The purpose of a cryptocurrency is to provide absolute control over its assets to the user. Also, thanks to it, intermediaries in the form of banks are excluded from the equation.

However, when you receive such authority, you need to understand that in addition you also receive responsibility. After all, cryptocurrency has such characteristics as irreversibility and decentralization.

Therefore, if an operation was made on the blockchain, it is irreversible. Complain, in the case when it was erroneous, there is no one. So, I bought crypto. How to ensure its safety?

It is very important to understand that buying cryptocurrency does not mean that you are getting something physically. That is, it is not presented in the form of banknotes or coins, like rubles or dollars. What you actually own is the private key . And it needs to be kept in a safe place.

Understanding what a private key is and how cryptocurrencies work will help you get a general idea of what exactly will help secure your crypto assets.

Public key and private key


Unlike ordinary money familiar to everyone, whether it be rubles or dollars, cryptocurrency is entirely a digital asset. In other words, it cannot be touched. For security purposes, when working with cryptocurrency, two keys are used, private and public.

The public key acts as the address for receiving the cryptocurrency. It can be compared to email. Other network users can transfer cryptocurrency funds to it.

The private key is the “password” to where your assets are stored. That is, it makes sense to keep it in a safe place. After all, it is the one who has the private key that is considered the real owner of the assets.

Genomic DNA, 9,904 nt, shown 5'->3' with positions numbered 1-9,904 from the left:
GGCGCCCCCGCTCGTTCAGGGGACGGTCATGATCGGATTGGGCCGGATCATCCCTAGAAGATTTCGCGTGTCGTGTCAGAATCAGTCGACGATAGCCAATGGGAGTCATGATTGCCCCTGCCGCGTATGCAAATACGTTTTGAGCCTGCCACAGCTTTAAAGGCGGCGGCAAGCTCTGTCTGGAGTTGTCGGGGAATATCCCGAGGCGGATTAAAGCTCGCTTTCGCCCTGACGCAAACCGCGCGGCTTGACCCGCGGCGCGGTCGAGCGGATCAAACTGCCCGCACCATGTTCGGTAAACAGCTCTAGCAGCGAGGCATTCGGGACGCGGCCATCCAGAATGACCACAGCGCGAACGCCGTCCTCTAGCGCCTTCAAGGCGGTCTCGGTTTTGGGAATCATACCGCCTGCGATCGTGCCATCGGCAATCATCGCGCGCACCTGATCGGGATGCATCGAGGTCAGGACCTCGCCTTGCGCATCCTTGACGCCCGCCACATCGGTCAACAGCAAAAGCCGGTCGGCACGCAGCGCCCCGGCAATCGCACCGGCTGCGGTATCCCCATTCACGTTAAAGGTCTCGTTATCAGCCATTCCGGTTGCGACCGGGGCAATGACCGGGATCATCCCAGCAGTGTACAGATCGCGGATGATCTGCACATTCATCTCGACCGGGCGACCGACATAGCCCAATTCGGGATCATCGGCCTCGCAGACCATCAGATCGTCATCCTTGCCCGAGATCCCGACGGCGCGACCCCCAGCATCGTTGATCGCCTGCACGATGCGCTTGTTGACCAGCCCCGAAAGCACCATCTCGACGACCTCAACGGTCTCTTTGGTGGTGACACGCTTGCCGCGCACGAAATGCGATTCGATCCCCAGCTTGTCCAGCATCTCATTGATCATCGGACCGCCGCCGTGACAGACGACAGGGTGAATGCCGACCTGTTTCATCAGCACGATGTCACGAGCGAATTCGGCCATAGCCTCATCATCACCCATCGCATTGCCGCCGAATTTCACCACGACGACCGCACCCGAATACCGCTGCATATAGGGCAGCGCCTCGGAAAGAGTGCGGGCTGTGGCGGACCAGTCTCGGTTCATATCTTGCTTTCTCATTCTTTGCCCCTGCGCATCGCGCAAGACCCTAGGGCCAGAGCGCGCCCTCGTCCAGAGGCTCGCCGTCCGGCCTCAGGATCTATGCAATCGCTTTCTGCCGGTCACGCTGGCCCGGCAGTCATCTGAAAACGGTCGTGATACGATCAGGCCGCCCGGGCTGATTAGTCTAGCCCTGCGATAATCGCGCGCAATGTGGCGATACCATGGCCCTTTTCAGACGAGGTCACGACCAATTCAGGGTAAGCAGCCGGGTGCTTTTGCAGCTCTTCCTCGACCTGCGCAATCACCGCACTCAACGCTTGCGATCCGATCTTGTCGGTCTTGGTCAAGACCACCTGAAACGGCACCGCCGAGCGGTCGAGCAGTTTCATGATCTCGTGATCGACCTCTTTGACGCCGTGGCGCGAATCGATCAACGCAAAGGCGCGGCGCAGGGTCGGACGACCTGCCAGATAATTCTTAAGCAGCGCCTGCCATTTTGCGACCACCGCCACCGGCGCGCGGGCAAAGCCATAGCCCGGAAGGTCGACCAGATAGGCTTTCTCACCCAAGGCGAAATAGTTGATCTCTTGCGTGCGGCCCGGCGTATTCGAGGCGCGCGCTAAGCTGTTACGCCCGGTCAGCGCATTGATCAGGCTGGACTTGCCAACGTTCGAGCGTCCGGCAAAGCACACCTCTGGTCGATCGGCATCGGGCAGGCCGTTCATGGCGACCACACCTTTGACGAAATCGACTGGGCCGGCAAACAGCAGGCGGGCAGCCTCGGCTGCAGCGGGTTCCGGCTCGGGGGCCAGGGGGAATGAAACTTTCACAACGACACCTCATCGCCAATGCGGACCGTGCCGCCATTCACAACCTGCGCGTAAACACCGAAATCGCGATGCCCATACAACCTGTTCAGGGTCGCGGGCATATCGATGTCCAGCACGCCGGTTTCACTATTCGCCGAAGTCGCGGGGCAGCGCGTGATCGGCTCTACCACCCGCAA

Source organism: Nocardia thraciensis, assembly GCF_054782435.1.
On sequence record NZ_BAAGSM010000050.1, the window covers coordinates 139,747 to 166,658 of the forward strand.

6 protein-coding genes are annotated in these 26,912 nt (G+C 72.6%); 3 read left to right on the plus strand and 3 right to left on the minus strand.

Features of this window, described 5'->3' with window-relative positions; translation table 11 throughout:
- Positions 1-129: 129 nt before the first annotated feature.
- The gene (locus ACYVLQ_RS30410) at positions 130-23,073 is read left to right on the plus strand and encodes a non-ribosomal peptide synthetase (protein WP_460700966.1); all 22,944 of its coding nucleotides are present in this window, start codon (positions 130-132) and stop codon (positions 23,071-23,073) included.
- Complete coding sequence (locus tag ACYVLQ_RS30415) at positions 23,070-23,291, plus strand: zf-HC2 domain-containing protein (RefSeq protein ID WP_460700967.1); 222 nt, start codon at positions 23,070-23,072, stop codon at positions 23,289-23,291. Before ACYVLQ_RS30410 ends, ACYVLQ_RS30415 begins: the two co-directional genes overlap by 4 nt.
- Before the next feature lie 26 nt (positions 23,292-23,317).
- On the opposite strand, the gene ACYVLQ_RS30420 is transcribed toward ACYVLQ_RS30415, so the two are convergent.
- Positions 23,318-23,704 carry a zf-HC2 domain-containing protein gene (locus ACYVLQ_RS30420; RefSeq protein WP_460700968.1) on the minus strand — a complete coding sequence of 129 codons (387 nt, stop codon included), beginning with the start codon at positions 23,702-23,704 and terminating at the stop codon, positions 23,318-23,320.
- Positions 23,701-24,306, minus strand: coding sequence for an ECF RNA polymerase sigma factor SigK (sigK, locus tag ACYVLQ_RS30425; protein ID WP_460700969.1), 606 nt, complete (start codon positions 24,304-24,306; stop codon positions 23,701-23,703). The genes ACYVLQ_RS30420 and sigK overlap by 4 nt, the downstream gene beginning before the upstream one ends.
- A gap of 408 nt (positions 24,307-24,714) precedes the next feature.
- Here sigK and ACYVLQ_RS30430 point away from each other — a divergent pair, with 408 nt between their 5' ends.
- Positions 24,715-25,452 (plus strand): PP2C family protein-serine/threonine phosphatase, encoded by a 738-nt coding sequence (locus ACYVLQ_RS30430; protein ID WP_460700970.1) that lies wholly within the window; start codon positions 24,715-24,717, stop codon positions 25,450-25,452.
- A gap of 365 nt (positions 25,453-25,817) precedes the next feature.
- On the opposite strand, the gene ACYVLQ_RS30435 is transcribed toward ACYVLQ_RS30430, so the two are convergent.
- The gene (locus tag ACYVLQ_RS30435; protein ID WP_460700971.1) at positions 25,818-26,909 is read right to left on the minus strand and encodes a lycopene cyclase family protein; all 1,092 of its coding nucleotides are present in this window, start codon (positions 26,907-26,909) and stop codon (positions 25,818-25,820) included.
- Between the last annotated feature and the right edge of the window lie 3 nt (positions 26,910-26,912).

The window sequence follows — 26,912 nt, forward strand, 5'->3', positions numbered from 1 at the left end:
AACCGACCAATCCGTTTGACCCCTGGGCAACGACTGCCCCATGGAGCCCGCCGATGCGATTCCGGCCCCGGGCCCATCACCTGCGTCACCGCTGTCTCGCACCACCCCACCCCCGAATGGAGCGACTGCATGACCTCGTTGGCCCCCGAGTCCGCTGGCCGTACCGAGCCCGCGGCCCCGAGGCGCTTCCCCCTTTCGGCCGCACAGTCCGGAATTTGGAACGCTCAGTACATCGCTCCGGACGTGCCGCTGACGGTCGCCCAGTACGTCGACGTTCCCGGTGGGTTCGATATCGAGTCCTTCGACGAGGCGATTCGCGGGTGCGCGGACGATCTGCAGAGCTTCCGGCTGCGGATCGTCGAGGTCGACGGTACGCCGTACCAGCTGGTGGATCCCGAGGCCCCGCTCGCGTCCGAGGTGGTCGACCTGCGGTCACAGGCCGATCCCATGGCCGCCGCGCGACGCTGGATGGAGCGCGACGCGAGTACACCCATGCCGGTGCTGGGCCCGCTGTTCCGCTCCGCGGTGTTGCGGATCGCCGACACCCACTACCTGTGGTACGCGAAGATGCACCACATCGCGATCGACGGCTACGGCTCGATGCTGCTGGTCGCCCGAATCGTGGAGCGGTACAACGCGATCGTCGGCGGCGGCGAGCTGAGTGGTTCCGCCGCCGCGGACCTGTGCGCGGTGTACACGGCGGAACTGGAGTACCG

So, if you don’t own the private key, then you don’t own the cryptocurrency either. Because of this principle, the expression appeared: “Not your keys, Not your crypto”, which means “Not your keys, not your cryptocurrency”.

Not your “private” keys, not your cryptocurrency.


This expression highlights the risks associated with cryptocurrency exchanges when it comes to custody. When, having bought a cryptocurrency, a user leaves it on the personal account of the selected exchange, it may seem that the funds are protected.

You will need a username and password to access them. In fact, everything is completely different. It is the exchange that is the actual owner of the user’s cryptocurrency. The user relies on the exchange and requests access to his funds every time he wants to take any action.

A number of questions arise here. For example, what happens if an exchange has security issues? What if the user is not satisfied with the deposit and withdrawal policy of the exchange or the amount of transaction fees?

Bought crypto on the exchange? They can easily introduce new rules, and the user will have to follow them, since he does not own the private key, and, accordingly, is not the full owner of the assets that are stored on it.

Thus, the intermediary represented by the exchange returns to the system, which was originally conceived as decentralized, and it would be absolutely logical for the user to own the private key and keep it in a safe place.